As Ohio State’s defense evolved from one of the worst in school history to one of the nation’s best this season, Jeff Hafley got most of the credit among the Buckeyes’ new defensive coaches.
That praise was certainly deserved. Ohio State’s defense has been demonstrably better this year than it was last year, particularly in limiting big plays, and the new defensive scheme partially designed by Hafley and the play of Hafley’s defensive backs on the back end have been huge reasons why. That’s why he landed a Power 5 head coaching job at Boston College after just one season back in college football with the Buckeyes.
But Hafley hasn’t done it alone. He said as much himself during his speech at last week’s ceremony for the Broyles Award, where he was honored as one of college football’s top five assistant coaches this year.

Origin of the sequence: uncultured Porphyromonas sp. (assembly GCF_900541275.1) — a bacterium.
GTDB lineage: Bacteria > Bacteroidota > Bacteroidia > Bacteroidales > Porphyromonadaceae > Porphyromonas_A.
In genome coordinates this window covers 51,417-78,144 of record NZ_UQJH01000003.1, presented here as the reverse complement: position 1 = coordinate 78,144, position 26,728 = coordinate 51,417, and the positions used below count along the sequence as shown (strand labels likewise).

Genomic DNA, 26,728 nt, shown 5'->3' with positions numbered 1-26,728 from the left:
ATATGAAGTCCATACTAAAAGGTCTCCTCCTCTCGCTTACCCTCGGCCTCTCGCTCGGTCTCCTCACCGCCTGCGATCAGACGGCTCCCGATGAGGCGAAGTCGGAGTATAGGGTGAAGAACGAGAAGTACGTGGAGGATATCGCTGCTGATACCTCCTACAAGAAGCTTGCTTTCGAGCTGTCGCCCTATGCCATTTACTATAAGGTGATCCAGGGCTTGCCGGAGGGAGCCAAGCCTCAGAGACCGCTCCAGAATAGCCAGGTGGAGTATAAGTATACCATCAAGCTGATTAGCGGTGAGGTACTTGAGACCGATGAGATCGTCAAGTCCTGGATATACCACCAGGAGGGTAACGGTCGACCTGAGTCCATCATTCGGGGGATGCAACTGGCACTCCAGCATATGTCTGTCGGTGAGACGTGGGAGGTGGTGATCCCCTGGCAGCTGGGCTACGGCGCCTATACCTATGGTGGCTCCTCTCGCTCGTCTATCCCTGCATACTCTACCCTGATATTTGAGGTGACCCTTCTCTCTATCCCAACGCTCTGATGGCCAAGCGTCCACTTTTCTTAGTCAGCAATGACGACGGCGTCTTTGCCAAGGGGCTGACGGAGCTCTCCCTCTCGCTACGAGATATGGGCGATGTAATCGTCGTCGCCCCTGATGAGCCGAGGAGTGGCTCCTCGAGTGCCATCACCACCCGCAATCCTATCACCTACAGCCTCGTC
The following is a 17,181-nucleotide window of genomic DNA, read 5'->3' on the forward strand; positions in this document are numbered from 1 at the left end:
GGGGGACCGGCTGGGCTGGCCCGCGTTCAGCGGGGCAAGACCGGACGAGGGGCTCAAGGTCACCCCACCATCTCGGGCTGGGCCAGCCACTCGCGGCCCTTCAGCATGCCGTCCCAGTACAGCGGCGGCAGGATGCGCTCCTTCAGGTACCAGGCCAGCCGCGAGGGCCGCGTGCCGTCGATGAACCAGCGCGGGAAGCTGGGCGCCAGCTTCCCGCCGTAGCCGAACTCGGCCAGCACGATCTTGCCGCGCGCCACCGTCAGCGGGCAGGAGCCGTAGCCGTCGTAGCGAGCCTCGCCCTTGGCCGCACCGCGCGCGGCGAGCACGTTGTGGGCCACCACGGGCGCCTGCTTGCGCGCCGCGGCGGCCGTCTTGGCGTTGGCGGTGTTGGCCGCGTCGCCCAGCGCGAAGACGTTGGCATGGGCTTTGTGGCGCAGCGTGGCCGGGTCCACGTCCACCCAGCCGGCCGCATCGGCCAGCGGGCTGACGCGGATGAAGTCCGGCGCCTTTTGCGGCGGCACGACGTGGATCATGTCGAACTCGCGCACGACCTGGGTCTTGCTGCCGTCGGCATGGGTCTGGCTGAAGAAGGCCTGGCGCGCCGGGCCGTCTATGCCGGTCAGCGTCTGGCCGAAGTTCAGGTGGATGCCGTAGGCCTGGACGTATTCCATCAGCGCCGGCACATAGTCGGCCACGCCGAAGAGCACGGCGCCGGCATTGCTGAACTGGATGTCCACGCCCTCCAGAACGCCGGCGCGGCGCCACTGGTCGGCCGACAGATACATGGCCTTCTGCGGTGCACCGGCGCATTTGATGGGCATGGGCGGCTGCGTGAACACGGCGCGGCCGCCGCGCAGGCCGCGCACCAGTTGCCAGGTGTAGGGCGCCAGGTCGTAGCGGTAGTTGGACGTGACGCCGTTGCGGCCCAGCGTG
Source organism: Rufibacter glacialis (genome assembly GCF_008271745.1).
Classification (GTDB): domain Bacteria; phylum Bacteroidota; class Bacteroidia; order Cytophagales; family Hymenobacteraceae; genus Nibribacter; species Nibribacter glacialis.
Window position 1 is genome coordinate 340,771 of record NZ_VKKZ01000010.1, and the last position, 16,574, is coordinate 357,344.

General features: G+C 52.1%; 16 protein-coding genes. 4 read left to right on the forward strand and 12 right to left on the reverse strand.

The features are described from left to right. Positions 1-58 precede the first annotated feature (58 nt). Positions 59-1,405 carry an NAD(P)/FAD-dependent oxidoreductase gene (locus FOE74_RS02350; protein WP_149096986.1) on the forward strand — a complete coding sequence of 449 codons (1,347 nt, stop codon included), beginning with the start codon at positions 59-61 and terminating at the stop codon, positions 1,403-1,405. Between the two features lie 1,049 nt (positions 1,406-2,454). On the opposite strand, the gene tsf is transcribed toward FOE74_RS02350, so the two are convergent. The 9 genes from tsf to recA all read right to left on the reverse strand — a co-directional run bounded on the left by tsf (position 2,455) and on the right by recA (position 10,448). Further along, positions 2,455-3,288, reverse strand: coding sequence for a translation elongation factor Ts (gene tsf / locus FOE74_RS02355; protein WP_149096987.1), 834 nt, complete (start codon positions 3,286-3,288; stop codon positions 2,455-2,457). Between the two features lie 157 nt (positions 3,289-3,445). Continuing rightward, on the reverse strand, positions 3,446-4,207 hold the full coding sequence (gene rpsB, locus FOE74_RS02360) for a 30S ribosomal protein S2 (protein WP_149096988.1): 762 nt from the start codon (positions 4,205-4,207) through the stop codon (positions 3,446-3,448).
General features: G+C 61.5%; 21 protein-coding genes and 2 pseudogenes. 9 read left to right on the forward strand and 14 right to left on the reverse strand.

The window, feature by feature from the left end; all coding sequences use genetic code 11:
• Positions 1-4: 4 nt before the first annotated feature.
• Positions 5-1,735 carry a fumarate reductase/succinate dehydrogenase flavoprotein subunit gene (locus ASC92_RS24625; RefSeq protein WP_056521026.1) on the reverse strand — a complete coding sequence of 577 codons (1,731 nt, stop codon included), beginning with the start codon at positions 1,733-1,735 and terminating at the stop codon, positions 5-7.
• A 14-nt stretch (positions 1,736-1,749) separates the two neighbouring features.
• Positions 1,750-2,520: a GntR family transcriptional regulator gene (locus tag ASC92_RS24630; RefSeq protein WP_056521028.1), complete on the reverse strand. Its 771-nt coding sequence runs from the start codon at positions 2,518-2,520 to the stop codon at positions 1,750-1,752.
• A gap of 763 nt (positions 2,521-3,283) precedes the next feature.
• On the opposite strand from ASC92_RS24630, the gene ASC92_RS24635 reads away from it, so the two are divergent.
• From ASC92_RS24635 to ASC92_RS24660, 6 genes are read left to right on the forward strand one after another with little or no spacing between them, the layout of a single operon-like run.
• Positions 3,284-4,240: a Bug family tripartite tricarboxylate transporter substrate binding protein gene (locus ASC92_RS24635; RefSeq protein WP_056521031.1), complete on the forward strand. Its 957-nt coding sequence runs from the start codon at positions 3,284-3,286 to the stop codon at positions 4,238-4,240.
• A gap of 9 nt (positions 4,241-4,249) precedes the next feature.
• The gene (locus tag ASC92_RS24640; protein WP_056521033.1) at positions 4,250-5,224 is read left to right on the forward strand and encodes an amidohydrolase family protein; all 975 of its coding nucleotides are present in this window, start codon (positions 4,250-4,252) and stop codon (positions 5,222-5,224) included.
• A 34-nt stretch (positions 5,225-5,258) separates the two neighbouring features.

“Greg Mattison should be next to me here, we did this together,” Hafley said. “Al Washington, Larry Johnson, Matt Barnes, we got a really good staff and we have really good players, and players really, honestly, they make us pretty good. And we have really good players, we have a great head coach and we have a great university.”
As Ohio State moves forward without Hafley after this season, every one of those people will play important roles in the Buckeyes’ efforts to field one of the nation’s best defenses once again in 2020.
Mattison and Barnes, in particular, are two coaches who perhaps haven’t received as much credit as they deserve for their roles in the Buckeyes’ defensive turnaround, yet will play crucial roles in maintaining continuity following Hafley’s exit.